Opinion | One big welfare family

Three quarters of Danes would rather be taken care of by the state than their family, according to a recent CEPOS/Norstat poll. What that means, is that where once Danes took care of themselves and each other, they are now satisfied to let the state fill that role. The state is the extended family we turn to in our time of need. We have forgotten our obligation to ourselves and our relatives, in the process reducing family bonds to something purely emotional and removing all forms of financial commitment to each other. There’s nothing wrong with the family being an emotional collective, but it is a problem that we no longer rely on each other in times of need.

If you read the constitution, it’s fairly clear that the state was envisioned as stepping in to help only as a last resort. It was not conceived of as a universal care provider. For example, section 75 states: “He, who cannot provide for himself or his family, and who is not the responsibility of anyone else, shall be cared for by the state.”

The thinking was that people should first and foremost be taking care of themselves. We all have a duty to take care of ourselves and not be a burden on others. By way of extension, individuals were to take care of the others in their family. If you were unable to care for yourself, it wasn’t, according to the constitution, the state that would come to your aid. It was an individual’s social network that was to kick in as part of a web of relationships in which everyone supported everyone else. Marriages and families were the two most typical examples of institutions built up around this network of mutual help.

It is only as a last resort, and only to the most desperate and isolated group, that the state or the local government should extend a hand. And not until it has been clearly established that the individual is not “the responsibility of someone else”.

Instead of retaining the family as a pillar of society, we have developed a form of state-financed individualism. This individualism in disguise forces people to become dependent on the state. By freeing people from their familial ties, we’ve bound them up in the snares of public assistance. But is that for their best? And is it the most efficient way of doing things?

When you say ‘welfare’ today, people immediately think of publicly funded welfare – an individual’s rightful assistance from the state. But, seen historically, this is a very new understanding of the term. Welfare is a vital element of every society, since humans are born totally dependent on others. All societies have mechanisms for taking care of those who can’t take care of themselves. What varies, though, is how such people are dealt with.

Today, spouses are required to support each other, and parents are required to support children under the age of 18. Even so, you often hear people complain when their spouse loses a job: because welfare benefits are based on family income, they wind up having to support their spouse. Similarly, when our children turn 18, we let the state pick up the tab for caring for them. And, unlike in other countries, we don’t care for our elderly when they become too old to care for themselves.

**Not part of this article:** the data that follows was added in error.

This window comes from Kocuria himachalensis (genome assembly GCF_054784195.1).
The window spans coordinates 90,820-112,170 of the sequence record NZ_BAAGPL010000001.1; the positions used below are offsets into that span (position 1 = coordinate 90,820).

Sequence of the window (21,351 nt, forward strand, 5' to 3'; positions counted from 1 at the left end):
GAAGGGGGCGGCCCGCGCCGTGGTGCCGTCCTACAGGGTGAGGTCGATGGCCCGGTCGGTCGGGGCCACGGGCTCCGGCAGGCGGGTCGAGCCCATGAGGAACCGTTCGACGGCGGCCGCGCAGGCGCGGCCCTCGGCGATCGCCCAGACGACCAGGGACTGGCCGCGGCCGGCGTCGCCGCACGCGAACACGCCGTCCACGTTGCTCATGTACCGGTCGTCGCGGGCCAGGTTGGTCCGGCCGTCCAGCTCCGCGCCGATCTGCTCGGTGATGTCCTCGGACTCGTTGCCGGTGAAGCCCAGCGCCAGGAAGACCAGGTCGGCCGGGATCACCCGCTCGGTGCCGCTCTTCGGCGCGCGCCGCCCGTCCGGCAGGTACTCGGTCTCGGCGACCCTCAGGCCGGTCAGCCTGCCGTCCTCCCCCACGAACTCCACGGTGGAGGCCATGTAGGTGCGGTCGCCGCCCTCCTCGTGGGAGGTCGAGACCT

But, if we lowered our taxes, would things change? Would we start placing a value on families and familial obligation? Not if you ask Danes. Some 65 percent of those polled said they were ‘very much’ against extending the circle of people they are required to care for to include children up to the age of 25 and parents. A slight majority (54 percent) believe, however, that people should still be required to support their spouse and their nuclear family.

But maybe it’s worth viewing family obligations not as ensnaring bonds that only engender an intolerable dependence on one’s parents, but rather as a way to prevent social isolation. It is possible today for a 20-year-old to move into a single-room flat, start receiving public benefits and wind up isolated, in jeopardy of slipping completely out of society. Why shouldn’t parents be required to help out? Why shouldn’t welfare officials be required to contact a young person’s parents and ask whether they can help first, before deciding whether the person should be given taxpayer-financed help.

One thing we must constantly keep in mind is that we all have the freedom to do as we please. Those who can care for themselves have unlimited opportunities. Only those who are beholden to others are subject to limitations.

The Scandinavian welfare states are rather unique, since they could not have been built without homogenous nation states as their foundation. A well-defined national sentiment identified with by all, and a solid work ethic, made it possible to create generous social welfare programmes. But, this homogenous foundation is beginning to disappear. Globalisation has made the nation porous, allowing people from the outside to receive social welfare benefits without having paid into them for their entire lives. Meanwhile, our work ethic and sense of responsibility has changed over time.

We need to begin asking whether we can still afford – or even want – a social welfare state that guarantees universal benefits for all, even to those that could turn to someone in their immediate circle for help in times of need. With it looking increasingly unlikely that we’ll be able to continue to afford generous universal benefits, we need to find ways to reduce benefit levels while at the same time establishing a social security net that doesn’t make us dependent on the state.

The author is a senior fellow at the Centre for Political Studies (CEPOS), an independent think-tank promoting a society based on freedom, responsibility, private initiative and limited government.